Police helicopter pilot’s body recovered from Coosa River after Friday crash into Lake Mitchell
Karen Griswold has a lot of stories she could tell about her younger son, Austin, the one who will be 22 forever.
Asked for one Monday morning, before his funeral that afternoon at Columbus’ Wynnbrook Baptist Church, she chose one his barber told her.
Austin always went to the same family barber in Phenix City, where he had a regular appointment. One day when he was there he met another Austin, a little boy around 4 or 5 years old.
When they first met, the elder Austin said something to this effect: “Your name’s Austin? Cool! My name is Austin, too!” They bumped fists and talked, and from then on, the barber scheduled the boy’s appointment right after the young man’s, so they could give each other the fist-bump and chat.
On Nov. 15, the barber finished big Austin’s hair before little Austin got there.
“I don’t have much daylight left,” he told her. “I’ve got to get home and wash my car.”
That’s a shame, she said: He’d miss seeing the child.
He paid for his haircut and got his change, and she walked to the back of the shop.
When she came back, he was still there. She thought he had left. Did he need something?
“I’m going to wait around a while, so I can see my little buddy,” he told her. When little Austin came in, they did the fist-bump, and talked, and then the elder Austin left.
It was a good thing he waited, because they never saw each other again.
Austin Jay Griswold was killed the next day when the Columbus’ Metro Narcotics Task Force helicopter piloted by reserve police officer David Hall hit a power line over the Coosa River, and crashed into Lake Mitchell. Hall also died in the crash.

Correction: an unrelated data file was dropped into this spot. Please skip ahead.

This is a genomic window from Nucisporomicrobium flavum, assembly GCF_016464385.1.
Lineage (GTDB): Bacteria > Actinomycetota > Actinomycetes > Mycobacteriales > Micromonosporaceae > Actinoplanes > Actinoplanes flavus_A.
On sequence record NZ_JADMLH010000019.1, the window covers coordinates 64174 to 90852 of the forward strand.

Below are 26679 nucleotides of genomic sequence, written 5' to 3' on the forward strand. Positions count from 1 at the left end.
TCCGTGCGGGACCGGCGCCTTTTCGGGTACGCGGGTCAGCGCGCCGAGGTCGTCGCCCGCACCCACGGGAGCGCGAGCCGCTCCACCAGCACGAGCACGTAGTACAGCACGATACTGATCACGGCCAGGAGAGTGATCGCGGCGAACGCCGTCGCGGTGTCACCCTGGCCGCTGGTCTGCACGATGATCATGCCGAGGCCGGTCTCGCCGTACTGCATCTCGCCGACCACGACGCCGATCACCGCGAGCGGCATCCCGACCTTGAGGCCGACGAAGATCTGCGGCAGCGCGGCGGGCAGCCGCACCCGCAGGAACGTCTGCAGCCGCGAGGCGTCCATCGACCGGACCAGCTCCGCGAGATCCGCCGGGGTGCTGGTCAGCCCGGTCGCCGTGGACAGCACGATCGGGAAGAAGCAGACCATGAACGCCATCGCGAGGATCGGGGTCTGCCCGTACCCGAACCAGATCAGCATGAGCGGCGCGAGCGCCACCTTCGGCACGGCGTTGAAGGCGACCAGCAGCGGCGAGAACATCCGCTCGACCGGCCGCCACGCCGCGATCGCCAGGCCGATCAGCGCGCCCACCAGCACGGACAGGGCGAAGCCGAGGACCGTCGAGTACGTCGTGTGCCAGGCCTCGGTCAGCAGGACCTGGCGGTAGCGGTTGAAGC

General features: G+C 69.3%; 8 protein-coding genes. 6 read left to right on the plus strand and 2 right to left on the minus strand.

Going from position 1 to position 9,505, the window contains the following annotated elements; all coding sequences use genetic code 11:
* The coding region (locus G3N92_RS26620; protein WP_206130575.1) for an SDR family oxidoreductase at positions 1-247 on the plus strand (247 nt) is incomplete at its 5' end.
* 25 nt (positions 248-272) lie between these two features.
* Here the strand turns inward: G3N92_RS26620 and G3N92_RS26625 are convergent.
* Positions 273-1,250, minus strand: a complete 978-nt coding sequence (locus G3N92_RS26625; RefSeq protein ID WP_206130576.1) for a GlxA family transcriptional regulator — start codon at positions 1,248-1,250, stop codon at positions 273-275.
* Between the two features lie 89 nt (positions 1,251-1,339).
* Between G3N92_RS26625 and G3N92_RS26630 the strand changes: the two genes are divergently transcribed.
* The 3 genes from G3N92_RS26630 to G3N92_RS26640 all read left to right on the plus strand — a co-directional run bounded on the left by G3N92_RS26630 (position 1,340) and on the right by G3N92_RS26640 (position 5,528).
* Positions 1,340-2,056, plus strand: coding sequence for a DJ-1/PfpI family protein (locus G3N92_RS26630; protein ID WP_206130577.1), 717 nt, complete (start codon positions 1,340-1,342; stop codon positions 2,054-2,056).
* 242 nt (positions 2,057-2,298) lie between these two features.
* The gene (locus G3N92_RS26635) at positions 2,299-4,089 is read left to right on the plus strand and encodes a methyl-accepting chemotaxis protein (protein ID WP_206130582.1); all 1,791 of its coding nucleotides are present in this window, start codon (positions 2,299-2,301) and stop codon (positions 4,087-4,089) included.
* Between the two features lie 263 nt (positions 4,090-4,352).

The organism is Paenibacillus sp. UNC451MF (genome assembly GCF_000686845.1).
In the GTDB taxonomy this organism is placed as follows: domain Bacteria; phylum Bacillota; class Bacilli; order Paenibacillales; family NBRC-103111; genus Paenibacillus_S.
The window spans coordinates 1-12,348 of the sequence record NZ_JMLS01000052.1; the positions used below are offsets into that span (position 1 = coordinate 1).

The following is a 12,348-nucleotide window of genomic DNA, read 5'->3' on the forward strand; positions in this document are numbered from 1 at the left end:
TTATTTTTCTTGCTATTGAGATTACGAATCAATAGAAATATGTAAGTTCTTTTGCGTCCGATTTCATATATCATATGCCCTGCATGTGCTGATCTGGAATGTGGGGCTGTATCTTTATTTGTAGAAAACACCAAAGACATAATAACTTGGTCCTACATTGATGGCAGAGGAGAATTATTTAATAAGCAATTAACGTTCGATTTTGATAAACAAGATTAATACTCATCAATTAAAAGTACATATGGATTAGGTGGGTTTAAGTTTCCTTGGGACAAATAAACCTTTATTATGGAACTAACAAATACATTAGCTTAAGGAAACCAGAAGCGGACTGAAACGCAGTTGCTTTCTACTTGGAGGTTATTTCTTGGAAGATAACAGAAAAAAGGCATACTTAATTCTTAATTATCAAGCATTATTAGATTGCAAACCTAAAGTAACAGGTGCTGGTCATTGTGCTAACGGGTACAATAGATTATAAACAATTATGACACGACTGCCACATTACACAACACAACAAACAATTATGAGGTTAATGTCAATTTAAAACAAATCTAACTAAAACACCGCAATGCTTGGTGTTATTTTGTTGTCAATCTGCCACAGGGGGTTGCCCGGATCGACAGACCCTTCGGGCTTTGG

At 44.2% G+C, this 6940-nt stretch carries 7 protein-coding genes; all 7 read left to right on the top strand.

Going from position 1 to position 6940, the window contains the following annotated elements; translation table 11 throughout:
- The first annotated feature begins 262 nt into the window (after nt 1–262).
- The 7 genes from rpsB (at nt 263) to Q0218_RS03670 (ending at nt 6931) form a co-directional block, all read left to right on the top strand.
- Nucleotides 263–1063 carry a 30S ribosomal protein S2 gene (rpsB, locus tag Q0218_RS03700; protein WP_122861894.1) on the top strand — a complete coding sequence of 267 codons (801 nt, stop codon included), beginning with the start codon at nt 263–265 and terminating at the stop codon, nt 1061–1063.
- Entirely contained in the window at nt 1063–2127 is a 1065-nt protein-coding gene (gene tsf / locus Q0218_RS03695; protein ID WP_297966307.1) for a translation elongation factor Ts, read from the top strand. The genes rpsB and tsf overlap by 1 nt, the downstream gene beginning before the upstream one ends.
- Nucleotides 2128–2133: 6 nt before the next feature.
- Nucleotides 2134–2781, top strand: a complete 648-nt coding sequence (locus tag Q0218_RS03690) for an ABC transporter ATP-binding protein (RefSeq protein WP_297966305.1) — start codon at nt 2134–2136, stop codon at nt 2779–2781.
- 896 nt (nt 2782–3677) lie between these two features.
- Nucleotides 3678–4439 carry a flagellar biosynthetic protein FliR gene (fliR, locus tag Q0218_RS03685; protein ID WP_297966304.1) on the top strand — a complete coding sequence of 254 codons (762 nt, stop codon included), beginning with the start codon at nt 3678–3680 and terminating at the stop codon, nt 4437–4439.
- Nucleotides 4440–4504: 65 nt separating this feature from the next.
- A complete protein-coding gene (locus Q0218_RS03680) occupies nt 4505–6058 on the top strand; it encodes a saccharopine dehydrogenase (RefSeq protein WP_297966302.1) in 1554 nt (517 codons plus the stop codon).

The passenger was not supposed to be aboard the aircraft Hall was flying to Canton, Ala., for maintenance. Hall had picked Austin up in Auburn, Ala., to ride along. Though Hall was among those involved in Austin’s flight instruction – Austin had been obsessed with flying since he was a child, and never missed a chance to go – the ride-along was not for training.
“He was not taking flight lessons,” his mother said.
The National Transportation Safety Board and the Federal Aviation Administration are investigating the crash.
Funerals for the deceased are being held in Columbus this week. Hall’s is set for 2 p.m. Saturday at Wynnbrook Baptist Church, 500 River Knoll Way, with the Rev. Kevin Calhoun officiating. The family will receive friends at the church after the service, according to McMullen Funeral Home and Crematory, which also handled Austin’s service Monday.
Karen Griswold likes the barber shop story because it illustrates how her son treated people, and his sense of responsibility.
“He was a person who loved to please people, especially those who were closest to him,” the Rev. Grant Parker told more than 200 people gathered for Austin’s funeral.
Born July 20, 1996, Austin graduated from Northside High School in 2014, and from Columbus Technical College in 2017, with an HVAC certificate. He worked at Integrated Supply Company in Columbus as a warehouse manager and driver. He also was a student at FlightWays in Columbus, working toward a private pilot’s license.
“My son has been obsessed with flying since he was little,” his mother said Monday morning. Chris and Karen Griswold have an older son, Kyle, 26, and a younger daughter, Kristin, 18. Told to draw pictures when they were kids, Kyle drew a pet iguana; Kristin drew an abstract; Austin drew an airplane.